The budget includes provisions for Trump’s unprecedented and undemocratic military parade, which will involve the deployment of US troops on American streets. The spending bill authorizes “any kind of motorized vehicle, aviation platform, munition, operational military unit or operational military platform” to roll down the streets of Washington at the president’s discretion.
It likewise authorizes the continued operation of the Guantanamo Bay prison camp by extending “prohibitions on transfers of detainees into the United States”.
Despite these provisions, which the Democrats claim to oppose, only seven out of 47 Democratic senators voted “nay”, ensuring passage by a lopsided margin.
The Democrats raised only one substantial criticism. They demanded more aggressive trade war measures against Chinese technology company ZTE and inserted a provision keeping in place penalties against the firm that Trump had sought to eliminate.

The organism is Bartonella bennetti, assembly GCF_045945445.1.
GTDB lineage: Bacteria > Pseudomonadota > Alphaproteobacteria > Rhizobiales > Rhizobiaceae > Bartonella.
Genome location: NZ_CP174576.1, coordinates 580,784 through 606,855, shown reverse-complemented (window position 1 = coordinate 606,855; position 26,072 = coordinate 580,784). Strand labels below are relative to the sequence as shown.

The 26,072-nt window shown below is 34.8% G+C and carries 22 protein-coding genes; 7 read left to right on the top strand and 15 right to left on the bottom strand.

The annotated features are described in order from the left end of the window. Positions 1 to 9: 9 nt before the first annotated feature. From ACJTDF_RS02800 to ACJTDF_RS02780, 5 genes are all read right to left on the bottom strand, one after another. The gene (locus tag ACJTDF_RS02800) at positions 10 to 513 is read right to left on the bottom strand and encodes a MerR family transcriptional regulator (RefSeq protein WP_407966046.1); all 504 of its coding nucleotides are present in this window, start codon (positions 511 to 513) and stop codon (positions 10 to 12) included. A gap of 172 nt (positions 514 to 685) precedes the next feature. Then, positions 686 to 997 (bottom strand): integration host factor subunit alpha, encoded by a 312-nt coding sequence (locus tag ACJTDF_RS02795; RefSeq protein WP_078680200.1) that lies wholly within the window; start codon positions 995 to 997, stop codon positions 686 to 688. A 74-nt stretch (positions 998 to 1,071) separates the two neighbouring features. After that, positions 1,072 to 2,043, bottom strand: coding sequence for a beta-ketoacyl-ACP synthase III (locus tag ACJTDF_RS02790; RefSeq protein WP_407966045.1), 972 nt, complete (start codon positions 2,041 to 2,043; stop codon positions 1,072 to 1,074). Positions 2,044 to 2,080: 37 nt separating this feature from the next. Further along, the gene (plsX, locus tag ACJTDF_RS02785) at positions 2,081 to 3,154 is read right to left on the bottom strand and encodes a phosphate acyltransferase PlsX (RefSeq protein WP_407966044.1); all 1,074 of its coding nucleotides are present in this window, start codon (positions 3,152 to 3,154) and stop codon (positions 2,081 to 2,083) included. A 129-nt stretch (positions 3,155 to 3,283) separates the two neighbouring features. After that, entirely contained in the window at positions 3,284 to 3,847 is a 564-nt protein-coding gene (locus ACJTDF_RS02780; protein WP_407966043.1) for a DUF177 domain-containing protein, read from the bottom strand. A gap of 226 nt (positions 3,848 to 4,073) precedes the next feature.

The budget provides President Trump and the military with funding for every single program on their bloated wish list:
The Navy: The budget includes provisions for the construction of ten new ships in 2019, including two new Virginia class nuclear attack submarines costing $2.7 billion apiece, three new Arleigh Burke destroyers, costing $1.8 billion apiece, and an additional Gerald R. Ford-class aircraft carrier at a cost of over $12 billion.
The Air Force: The budget includes $2.3 billion for the development of the B-21 raider, “the next generation long-range strike bomber”, as well as billions more for the expansion of the US fleet of B-52, B-1 and B-2 bombers.
Nuclear forces: By far the most radical aspect of the budget is its massive expansion of the US nuclear arsenal. It lifts a “15-year prohibition on developing and producing low-yield nuclear warheads” and provides for “developing and producing a low-yield warhead to be carried on a submarine-launched ballistic missile”, as well as a nuclear-capable air-launched cruise missile. The budget prohibits the Pentagon from “reducing the number of intercontinental ballistic missiles” and expands the production of “pits” for building new nuclear weapons.